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Analysis

How Gundersen Harnessed Data to Reduce Orthopedic Costs

By Jack O'Brien  
   November 29, 2018

The La Crosse, Wisconsin-based system implemented a new initiative to enhance its cost savings and improve quality outcomes. 

Beginning with its orthopedics unit two years ago, Gundersen Health System has embraced data solutions that have reduced the cost of knee replacements by almost 20%. 

As operating margins continue to shrink and financial challenges arise, the need for health systems to effectively cut costs is now more pressing than ever. 

The Wisconsin-based health system has utilized data analytics through a cohort of other health systems to identify approaches for improving inpatient costs. Gundersen also teamed with Avant-garde Health, a healthcare analytics company, to automate the changes with a goal of achieving cost savings and maintaining quality.

The results of this initiative have included an 18% decrease in knee replacement costs, a 22% decrease in the use of higher-cost post-acute care facilities, and a 68% increase in same-day physical therapy. Additionally, Gundersen switched to a generic bone cement that cost 57% less compared to the alternative medical supply.

The initiative follows a value stream mapping approach, which visualizes all aspects of a workflow, including the product along with the management and technological support needed throughout the process.

Lisa Wied, vice president of clinical operations at Gundersen, previously worked in the manufacturing industry where value stream mapping is commonly utilized and is bringing that approach to healthcare. Wied told HealthLeaders that her advice to other health systems looking to model an approach after Gundersen is that manual value stream mapping is not easy, it takes a time commitment, and it requires engagement from "all different areas" within the system.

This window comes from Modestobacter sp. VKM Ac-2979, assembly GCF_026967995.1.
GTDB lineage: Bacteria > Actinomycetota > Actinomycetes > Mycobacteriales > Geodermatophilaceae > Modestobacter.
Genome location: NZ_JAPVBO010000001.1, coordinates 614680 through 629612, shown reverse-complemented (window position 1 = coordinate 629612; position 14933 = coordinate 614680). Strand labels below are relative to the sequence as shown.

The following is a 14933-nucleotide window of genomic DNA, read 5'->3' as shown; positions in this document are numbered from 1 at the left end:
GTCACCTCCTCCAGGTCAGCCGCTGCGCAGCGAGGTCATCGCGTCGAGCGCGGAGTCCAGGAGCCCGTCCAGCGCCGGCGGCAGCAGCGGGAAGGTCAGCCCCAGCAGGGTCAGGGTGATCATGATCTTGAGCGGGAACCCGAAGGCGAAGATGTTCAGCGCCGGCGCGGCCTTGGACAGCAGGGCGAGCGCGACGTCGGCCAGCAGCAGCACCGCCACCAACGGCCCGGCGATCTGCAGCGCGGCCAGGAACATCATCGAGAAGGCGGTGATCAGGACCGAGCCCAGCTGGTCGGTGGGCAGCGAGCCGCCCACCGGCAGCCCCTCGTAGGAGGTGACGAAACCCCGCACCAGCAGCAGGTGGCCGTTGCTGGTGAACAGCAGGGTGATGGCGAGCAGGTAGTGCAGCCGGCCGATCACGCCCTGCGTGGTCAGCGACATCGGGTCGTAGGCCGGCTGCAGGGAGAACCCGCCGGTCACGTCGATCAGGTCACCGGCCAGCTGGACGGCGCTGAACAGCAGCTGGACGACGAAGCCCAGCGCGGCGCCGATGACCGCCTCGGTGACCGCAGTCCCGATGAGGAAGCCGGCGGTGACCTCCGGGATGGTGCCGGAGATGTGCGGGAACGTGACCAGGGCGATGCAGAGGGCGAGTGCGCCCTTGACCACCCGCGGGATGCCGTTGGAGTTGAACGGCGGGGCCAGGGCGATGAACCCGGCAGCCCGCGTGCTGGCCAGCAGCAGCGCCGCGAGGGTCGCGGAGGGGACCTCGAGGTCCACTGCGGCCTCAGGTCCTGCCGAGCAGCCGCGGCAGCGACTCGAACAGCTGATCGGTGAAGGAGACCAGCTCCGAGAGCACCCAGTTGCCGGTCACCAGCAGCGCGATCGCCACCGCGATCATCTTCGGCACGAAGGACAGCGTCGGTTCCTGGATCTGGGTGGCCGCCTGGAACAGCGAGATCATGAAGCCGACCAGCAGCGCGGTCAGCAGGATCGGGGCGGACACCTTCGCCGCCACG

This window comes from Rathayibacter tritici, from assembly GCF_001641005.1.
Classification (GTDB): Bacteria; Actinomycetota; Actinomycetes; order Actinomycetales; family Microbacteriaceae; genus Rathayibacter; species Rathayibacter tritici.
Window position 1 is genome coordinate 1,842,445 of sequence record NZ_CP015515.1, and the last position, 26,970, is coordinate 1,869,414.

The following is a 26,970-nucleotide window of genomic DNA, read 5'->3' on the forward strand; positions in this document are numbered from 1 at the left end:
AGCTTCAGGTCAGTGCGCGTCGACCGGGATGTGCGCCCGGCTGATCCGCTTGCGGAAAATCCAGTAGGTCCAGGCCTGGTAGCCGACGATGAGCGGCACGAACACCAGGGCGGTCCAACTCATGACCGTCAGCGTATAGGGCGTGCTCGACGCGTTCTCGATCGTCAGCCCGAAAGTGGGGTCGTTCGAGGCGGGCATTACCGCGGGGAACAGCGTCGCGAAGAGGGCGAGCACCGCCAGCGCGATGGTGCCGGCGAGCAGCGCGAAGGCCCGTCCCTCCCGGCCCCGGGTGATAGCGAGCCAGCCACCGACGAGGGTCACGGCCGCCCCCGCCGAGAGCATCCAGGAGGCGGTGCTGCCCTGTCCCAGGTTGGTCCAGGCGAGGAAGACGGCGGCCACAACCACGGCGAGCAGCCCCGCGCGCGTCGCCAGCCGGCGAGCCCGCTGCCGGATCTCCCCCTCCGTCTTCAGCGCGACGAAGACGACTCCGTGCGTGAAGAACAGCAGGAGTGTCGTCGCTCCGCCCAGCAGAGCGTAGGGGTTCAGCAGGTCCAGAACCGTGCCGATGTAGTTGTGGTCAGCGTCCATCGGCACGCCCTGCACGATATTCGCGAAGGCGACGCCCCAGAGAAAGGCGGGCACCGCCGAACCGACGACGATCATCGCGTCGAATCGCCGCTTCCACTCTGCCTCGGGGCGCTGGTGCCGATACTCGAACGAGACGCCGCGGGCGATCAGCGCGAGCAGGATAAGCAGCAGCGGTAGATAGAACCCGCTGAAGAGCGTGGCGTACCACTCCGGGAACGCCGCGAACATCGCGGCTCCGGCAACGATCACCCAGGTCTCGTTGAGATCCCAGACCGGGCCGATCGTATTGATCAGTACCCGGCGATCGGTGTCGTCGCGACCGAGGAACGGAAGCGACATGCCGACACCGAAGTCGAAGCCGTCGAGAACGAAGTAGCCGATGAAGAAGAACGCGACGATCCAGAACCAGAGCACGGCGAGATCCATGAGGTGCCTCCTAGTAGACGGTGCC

Related: Change Management 2018: The New Rules

Embracing a data-driven approach

Wied said Gundersen's interest in refining clinical care at its orthopedics department began by joining a cohort of other health systems, which provided an opportunity for Gundersen to examine its internal data on costs and compare that information to the de-identified data of fellow cohort members for knee and hip replacement costs. 

After reviewing the prospects of embracing data-driven solutions, Wied said receiving buy-in from clinicians was crucial to ensuring the success of the initiative. 

"Just because we had the data and could look at [it] and understand where our opportunities lie didn't mean that we could just go ahead and make the changes," Wied said. "It's also dealing with the culture. We had to deal with the culture of change in our organization and orthopedic department." 

When Gundersen first considered its new data-driven approach to orthopedics, Wied was serving as director of the orthopedics center, but she had to work with the separate directors of the orthopedic unit, operating room, and physical therapy for their opinions.  

As part of courting clinical team support, the health system has hosted what Wied called "dinner meetings" with knee and hip replacement surgeons to ensure they are on board and open to collaborating on ideas for improvement.